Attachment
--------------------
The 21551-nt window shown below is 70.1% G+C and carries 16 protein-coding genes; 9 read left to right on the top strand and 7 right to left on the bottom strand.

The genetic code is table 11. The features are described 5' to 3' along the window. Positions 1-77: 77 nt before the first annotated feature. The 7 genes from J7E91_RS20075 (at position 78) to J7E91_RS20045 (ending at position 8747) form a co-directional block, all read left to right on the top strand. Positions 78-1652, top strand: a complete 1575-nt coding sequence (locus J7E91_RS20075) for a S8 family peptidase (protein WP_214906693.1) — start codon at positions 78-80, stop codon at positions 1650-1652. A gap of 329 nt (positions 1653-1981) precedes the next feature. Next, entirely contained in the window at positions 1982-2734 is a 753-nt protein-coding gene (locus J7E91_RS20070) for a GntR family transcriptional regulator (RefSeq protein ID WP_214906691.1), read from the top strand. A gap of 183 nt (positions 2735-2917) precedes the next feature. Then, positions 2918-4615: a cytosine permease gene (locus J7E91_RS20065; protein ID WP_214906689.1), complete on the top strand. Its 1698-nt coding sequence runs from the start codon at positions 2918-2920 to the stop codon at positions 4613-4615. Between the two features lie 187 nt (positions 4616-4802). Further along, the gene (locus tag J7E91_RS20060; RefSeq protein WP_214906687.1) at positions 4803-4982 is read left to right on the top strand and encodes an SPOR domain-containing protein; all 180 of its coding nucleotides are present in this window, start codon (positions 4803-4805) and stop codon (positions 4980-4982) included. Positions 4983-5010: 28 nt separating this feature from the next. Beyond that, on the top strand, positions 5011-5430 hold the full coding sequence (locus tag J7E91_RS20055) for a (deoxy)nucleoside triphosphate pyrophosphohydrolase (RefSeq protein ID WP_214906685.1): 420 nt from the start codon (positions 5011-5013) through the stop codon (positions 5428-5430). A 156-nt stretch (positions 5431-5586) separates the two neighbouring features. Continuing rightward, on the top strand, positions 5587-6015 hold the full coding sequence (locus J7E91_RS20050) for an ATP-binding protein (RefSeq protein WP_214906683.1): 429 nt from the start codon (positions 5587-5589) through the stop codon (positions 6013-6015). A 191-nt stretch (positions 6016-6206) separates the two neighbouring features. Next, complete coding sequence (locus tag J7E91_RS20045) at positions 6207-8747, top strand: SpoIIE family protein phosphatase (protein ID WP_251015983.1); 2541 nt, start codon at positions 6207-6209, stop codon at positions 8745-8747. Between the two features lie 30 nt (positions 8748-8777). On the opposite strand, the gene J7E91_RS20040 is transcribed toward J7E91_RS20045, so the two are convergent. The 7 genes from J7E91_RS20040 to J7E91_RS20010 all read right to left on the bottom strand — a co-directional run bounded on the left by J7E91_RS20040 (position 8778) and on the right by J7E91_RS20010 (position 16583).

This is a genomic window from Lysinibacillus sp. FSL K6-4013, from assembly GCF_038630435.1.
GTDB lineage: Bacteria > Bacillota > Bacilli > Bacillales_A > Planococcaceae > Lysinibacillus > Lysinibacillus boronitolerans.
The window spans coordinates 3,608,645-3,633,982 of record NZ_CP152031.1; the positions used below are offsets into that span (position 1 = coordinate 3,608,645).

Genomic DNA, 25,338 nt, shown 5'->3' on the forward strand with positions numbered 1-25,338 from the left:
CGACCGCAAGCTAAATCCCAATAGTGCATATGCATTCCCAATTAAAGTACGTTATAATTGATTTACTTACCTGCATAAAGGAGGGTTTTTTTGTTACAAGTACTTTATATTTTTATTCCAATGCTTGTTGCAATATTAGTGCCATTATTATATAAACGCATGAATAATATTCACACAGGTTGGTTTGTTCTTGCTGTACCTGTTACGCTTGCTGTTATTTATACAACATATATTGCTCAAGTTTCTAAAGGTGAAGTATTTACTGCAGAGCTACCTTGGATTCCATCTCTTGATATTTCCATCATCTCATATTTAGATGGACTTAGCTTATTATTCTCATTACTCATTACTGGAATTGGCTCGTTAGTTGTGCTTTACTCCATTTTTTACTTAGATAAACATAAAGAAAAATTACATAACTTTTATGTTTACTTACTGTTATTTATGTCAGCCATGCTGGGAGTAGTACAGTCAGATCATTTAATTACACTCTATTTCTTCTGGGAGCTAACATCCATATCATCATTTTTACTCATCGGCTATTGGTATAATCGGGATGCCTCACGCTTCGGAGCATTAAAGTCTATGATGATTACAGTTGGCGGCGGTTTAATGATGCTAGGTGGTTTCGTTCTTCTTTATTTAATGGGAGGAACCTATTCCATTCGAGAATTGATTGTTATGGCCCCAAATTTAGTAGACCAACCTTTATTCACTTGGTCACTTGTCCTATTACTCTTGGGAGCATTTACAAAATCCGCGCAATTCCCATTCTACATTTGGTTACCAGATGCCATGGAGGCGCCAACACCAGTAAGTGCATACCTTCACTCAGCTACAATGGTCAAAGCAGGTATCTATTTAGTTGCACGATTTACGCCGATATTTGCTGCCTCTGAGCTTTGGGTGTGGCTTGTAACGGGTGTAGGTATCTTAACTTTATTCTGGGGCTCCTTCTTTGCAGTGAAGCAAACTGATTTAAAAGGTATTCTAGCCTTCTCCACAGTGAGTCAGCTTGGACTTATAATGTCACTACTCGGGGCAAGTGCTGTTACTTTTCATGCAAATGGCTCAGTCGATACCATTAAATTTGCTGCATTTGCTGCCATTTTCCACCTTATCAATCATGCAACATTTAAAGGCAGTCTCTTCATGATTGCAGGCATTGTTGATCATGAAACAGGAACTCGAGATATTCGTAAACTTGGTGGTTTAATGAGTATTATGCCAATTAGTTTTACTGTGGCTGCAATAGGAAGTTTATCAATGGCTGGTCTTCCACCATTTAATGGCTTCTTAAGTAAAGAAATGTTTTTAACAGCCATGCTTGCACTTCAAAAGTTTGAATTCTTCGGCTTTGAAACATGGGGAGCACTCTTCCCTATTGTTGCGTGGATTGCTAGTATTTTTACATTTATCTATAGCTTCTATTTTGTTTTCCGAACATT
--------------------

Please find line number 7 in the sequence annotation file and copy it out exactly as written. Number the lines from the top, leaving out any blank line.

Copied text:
CGACCGCAAGCTAAATCCCAATAGTGCATATGCATTCCCAATTAAAGTACGTTATAATTGATTTACTTACCTGCATAAAGGAGGGTTTTTTTGTTACAAGTACTTTATATTTTTATTCCAATGCTTGTTGCAATATTAGTGCCATTATTATATAAACGCATGAATAATATTCACACAGGTTGGTTTGTTCTTGCTGTACCTGTTACGCTTGCTGTTATTTATACAACATATATTGCTCAAGTTTCTAAAGGTGAAGTATTTACTGCAGAGCTACCTTGGATTCCATCTCTTGATATTTCCATCATCTCATATTTAGATGGACTTAGCTTATTATTCTCATTACTCATTACTGGAATTGGCTCGTTAGTTGTGCTTTACTCCATTTTTTACTTAGATAAACATAAAGAAAAATTACATAACTTTTATGTTTACTTACTGTTATTTATGTCAGCCATGCTGGGAGTAGTACAGTCAGATCATTTAATTACACTCTATTTCTTCTGGGAGCTAACATCCATATCATCATTTTTACTCATCGGCTATTGGTATAATCGGGATGCCTCACGCTTCGGAGCATTAAAGTCTATGATGATTACAGTTGGCGGCGGTTTAATGATGCTAGGTGGTTTCGTTCTTCTTTATTTAATGGGAGGAACCTATTCCATTCGAGAATTGATTGTTATGGCCCCAAATTTAGTAGACCAACCTTTATTCACTTGGTCACTTGTCCTATTACTCTTGGGAGCATTTACAAAATCCGCGCAATTCCCATTCTACATTTGGTTACCAGATGCCATGGAGGCGCCAACACCAGTAAGTGCATACCTTCACTCAGCTACAATGGTCAAAGCAGGTATCTATTTAGTTGCACGATTTACGCCGATATTTGCTGCCTCTGAGCTTTGGGTGTGGCTTGTAACGGGTGTAGGTATCTTAACTTTATTCTGGGGCTCCTTCTTTGCAGTGAAGCAAACTGATTTAAAAGGTATTCTAGCCTTCTCCACAGTGAGTCAGCTTGGACTTATAATGTCACTACTCGGGGCAAGTGCTGTTACTTTTCATGCAAATGGCTCAGTCGATACCATTAAATTTGCTGCATTTGCTGCCATTTTCCACCTTATCAATCATGCAACATTTAAAGGCAGTCTCTTCATGATTGCAGGCATTGTTGATCATGAAACAGGAACTCGAGATATTCGTAAACTTGGTGGTTTAATGAGTATTATGCCAATTAGTTTTACTGTGGCTGCAATAGGAAGTTTATCAATGGCTGGTCTTCCACCATTTAATGGCTTCTTAAGTAAAGAAATGTTTTTAACAGCCATGCTTGCACTTCAAAAGTTTGAATTCTTCGGCTTTGAAACATGGGGAGCACTCTTCCCTATTGTTGCGTGGATTGCTAGTATTTTTACATTTATCTATAGCTTCTATTTTGTTTTCCGAACATT